Egypt Finds Tombs of Pyramid Builders, And More Evidence They Were Free Men
Forget the myths about massive numbers of slaves or Jews building the great pyramids, Egypt’s chief archaeologist argues this week. He says Egyptian researchers have found the tombs of more pyramid builders, and in those tombs more evidence that free men erected these monumental tributes to the ancient pharaohs.
Zahi Hawass this week unveiled new research on 4,000-year-old tombs found near the pyramids—tombs he says belonged to pyramid builders. Graves of the pyramid builders were first discovered in the area in 1990 when a tourist on horseback stumbled over a wall that later proved to be a tomb [Canadian Press]. These new ones stretch beyond those previously-discovered tombs, and contain a dozen skeletons.
What matters for the historical interpretation, Hawass stressed, is location, location, location. “These tombs were built beside the king’s pyramid, which indicates that these people were not by any means slaves,” said Mr Hawass. “If they were slaves, they would not have been able to build their tombs beside their king’s” [The Times]. In addition, Hawass says that the walls of the tombs (which the builders probably built for themselves) bear graffiti like “friends of Khufu (a pharaoh).”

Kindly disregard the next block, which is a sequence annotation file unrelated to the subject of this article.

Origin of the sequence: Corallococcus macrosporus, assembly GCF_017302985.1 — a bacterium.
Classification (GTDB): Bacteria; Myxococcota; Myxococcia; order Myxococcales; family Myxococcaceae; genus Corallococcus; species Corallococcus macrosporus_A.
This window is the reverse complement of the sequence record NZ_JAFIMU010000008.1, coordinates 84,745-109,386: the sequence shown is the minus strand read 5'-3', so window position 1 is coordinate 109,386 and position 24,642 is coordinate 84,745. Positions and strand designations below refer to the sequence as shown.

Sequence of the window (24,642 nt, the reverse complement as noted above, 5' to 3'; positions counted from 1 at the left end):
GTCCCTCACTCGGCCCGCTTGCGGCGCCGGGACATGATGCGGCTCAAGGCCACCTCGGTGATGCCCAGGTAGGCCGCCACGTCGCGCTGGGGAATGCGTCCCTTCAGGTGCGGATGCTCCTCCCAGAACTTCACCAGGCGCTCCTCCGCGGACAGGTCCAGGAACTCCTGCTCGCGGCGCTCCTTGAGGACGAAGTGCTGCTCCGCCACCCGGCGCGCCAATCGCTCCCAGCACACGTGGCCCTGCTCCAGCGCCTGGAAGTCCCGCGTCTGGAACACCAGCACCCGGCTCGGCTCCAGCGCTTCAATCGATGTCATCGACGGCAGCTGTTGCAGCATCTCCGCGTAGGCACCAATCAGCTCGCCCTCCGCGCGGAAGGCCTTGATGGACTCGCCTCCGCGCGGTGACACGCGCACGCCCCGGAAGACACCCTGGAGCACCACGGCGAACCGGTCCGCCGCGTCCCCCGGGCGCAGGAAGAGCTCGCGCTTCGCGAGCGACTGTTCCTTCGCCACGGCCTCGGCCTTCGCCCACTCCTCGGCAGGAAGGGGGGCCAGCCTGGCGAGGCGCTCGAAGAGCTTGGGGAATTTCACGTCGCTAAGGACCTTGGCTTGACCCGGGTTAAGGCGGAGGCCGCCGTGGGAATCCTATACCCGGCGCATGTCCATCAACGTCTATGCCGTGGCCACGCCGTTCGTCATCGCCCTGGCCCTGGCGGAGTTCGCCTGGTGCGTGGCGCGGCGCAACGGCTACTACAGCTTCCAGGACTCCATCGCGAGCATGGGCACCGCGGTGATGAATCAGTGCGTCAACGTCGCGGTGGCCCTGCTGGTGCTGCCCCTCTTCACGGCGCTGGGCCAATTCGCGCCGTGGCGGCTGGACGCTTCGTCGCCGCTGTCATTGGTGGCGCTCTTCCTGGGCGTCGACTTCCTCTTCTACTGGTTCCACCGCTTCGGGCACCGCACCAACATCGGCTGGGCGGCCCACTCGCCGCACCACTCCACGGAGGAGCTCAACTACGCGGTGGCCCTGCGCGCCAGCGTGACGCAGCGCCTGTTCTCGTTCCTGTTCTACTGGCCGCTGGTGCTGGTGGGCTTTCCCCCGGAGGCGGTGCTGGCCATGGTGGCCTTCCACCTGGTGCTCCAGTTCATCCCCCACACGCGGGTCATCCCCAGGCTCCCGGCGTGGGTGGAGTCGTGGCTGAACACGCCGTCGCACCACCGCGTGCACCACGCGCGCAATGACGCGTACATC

For Egyptologists like Dieter Wildung, a former director of Berlin’s Egyptian Museum, this is more confirmation than surprise. “The myth of the slaves building pyramids is only the stuff of tabloids and Hollywood…. The world simply could not believe the pyramids were build without oppression and forced labour, but out of loyalty to the pharaohs” [Canadian Press], says Wildung. In particular, Egyptian officials like Hawass, who have national pride at stake, have long pushed against the idea slave-built pyramids, saying it undermines the skill involved in their construction, and the sophistication of ancient Egypt’s civilisation [BBC News].
Actually, the slave myth dates back much further than “tabloids and Hollywood,” to ancient texts. The Greek historian, Herodotus, visited Egypt several thousand years after Khufu’s pyramid was built, he wrote that Khufu forced his people to “labour as slaves for his own advantage” thus prompting the first accounts that the pyramids were built by slaves [The Times]. Legends have also held that Jews worked on the pyramids, and the first century A.D. Jewish historian Josephus includes a mention. But Jews did not arrive in Egypt until long after construction was completed.
Image: Wikimedia Commons / Ricardo Liberato
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